Oh, almost forgot. There’s the whole nursing home thread, with Mick reacting to a bit and where dear old Mary sits outside every day, saying she’s waiting to be collected by a grandson, but really just can’t bear to sit inside. Love her commentary on visitors and staff!

“‘He’s got a face as red as a slapped bum,’ says Mary. ‘Someone’s for it.’”

I thoroughly enjoyed this one, just as I enjoyed her debut All These Perfect Strangers which I also reviewed.

Thanks to NetGalley and Simon and Schuster for the preview copy from which I’ve quoted.
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I very much enjoyed Australian author Aoife Clifford's debut novel All These Perfect Strangers, released in 2016.

Second Sight is a little different to the first book (in neither a good nor bad way). It feels very Australian and I adored the opening pages - Clifford's vividly visceral descriptions and the easy way in which she gives us a strong sense of the small coastal town of Kinsale.

"The sun pours through the glass and warms my bones to jelly. I wind down the window to take in the salted scent of my childhood: sea mixed with the crusty tang from the deep-fryers in the takeaway shops. It's all sunscreen, tan lines, peeling skin and bad holiday traffic." p 2

There's a sense of foreboding and menace in this novel which reminded me of books like Jane Harper's The Dry, Eliza Henry Jones' Ache and  and Sophie Laguna's The Choke.

I think part of it is the nostalgic realness of the setting which Clifford develops and delivers so well that I could sense it. (And I'm usually crap at that sort of thing.)

In addition to the actual environs or physical environment Clifford also does a great job with the characters and the baggage of the past. Again, she easily delves into that small-town feel and the parochial-ness (that can be both defiantly judgemental and accepting at the same time) that sometimes goes with it.

Eliza is a great character and we're taken on her 'journey' for the want of a better word. Not just from her teenage years to two decades on, but rather her own adulthood evolution.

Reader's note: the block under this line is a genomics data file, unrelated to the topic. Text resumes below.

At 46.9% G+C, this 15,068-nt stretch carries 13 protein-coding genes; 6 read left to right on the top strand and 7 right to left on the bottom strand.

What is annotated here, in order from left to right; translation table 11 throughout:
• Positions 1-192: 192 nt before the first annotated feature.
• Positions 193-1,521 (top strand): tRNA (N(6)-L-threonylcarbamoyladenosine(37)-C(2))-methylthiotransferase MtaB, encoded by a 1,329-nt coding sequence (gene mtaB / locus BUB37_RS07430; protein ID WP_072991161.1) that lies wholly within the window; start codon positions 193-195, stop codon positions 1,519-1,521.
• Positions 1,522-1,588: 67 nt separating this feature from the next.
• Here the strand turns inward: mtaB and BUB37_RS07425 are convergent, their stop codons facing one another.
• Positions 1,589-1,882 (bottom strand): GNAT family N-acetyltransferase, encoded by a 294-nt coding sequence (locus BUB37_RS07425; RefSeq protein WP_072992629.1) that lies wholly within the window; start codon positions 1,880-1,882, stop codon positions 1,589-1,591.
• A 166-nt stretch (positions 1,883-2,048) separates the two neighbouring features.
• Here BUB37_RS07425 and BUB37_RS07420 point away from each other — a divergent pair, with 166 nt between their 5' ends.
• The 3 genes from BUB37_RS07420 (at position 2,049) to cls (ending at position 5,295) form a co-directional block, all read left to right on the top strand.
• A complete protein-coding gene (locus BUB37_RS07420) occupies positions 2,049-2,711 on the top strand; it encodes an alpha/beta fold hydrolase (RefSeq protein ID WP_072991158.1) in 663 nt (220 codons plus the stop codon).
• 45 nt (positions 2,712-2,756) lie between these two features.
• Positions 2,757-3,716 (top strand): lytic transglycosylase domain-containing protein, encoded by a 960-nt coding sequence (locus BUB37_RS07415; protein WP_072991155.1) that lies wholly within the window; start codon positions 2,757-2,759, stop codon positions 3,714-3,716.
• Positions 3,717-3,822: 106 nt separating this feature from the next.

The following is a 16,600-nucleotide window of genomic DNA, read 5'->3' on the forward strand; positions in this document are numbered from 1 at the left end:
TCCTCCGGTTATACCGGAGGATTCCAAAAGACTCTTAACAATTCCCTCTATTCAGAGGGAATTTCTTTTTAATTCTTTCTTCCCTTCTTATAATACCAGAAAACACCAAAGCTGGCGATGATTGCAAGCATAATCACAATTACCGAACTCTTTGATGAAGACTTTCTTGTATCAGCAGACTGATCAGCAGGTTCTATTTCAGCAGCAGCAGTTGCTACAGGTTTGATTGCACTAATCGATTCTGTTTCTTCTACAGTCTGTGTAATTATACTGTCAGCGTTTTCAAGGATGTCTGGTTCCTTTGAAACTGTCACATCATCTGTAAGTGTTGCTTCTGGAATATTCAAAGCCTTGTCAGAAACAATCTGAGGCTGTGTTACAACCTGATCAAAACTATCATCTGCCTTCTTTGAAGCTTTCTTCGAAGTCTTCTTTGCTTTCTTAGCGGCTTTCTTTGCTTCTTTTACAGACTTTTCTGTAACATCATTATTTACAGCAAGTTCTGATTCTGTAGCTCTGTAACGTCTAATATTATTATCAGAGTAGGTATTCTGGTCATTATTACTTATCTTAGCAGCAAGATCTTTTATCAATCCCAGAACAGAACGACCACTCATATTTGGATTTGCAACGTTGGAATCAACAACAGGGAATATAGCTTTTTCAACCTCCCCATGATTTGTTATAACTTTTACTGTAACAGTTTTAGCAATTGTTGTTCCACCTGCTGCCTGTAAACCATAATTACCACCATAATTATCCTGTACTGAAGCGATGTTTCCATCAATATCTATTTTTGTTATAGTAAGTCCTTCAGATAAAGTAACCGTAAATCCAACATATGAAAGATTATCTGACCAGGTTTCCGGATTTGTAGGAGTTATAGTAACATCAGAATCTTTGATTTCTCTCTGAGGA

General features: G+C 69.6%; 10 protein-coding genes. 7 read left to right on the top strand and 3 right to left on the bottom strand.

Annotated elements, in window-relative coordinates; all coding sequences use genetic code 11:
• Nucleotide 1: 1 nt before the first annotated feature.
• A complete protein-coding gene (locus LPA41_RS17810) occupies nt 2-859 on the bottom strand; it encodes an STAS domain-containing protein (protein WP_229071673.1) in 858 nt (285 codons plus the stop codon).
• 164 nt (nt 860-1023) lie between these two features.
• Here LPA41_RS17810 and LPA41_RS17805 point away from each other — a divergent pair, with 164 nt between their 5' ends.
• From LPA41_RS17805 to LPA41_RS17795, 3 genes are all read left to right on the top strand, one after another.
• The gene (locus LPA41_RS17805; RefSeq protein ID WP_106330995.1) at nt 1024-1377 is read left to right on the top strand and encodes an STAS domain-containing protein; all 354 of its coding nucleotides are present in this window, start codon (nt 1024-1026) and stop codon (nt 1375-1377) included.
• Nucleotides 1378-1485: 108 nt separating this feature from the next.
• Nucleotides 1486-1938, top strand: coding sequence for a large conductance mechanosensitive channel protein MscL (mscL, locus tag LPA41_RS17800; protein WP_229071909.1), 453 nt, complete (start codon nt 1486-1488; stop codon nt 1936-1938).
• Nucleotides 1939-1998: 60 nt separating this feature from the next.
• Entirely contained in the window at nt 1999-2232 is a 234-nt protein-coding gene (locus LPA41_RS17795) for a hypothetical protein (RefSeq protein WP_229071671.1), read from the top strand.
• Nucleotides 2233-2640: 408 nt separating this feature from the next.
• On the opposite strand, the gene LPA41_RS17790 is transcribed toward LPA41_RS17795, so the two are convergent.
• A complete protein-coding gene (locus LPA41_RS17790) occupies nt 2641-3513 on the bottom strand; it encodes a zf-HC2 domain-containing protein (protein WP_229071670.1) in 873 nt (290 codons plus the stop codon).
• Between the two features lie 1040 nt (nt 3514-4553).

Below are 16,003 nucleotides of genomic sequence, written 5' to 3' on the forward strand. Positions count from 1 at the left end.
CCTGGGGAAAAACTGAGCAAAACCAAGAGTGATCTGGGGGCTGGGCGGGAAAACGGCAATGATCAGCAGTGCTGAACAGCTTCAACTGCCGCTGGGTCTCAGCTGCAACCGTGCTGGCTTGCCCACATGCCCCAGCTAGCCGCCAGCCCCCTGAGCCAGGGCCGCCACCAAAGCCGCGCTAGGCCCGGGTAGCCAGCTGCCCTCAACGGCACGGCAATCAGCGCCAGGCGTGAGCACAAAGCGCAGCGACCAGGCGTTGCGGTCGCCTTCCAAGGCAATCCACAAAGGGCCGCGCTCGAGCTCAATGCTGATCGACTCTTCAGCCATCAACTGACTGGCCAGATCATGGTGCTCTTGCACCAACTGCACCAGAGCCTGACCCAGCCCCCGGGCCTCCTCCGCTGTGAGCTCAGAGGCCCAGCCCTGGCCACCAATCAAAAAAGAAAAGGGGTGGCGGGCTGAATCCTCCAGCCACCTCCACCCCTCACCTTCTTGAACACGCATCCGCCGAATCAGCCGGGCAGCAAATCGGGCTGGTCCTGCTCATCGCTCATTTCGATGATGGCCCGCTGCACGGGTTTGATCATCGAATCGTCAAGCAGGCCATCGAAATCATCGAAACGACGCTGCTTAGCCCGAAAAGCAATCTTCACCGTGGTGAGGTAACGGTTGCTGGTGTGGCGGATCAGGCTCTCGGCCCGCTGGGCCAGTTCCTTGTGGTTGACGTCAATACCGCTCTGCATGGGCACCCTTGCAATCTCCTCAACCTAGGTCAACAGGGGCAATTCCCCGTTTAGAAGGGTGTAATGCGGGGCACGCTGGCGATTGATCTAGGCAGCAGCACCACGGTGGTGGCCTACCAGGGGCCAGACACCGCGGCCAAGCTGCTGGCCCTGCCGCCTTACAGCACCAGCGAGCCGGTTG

Although the chapters around New Year's Eve in 1996 are shared through the eyes of several characters, we're directed in the present via Eliza and there as she struggles with the life she's built for herself. She talks about her ambition and single-minded focus to become a partner at her law firm and the fulfilment she thought it would bring.

She realises though that she's still waiting to feel the security or comfort she expected so events unfolding here are more confronting than she could have predicted.

"I thought it was the fire corrupting all it touched, but my problems didn't start with this case. I go all the way back to that New Year's Eve on the beach. At the start of that night I had two best friends. By the end of it I didn't. It's as simple as that and yet I did nothing about it, a fact I have been running from my all life. It's as if, in that water my heart froze and by the time I got to shore it had splintered on its own fault lines. I have tried to pretend it was nothing, when it was everything.

And with that realisation there is a hush." p 207

I liked that element of reflection - brought about by the events of the book's opening chapter, (in which Eliza's inadvertently involved through some twist of fate); that we can spend our lives yearning for something only to find it isn't what we were after.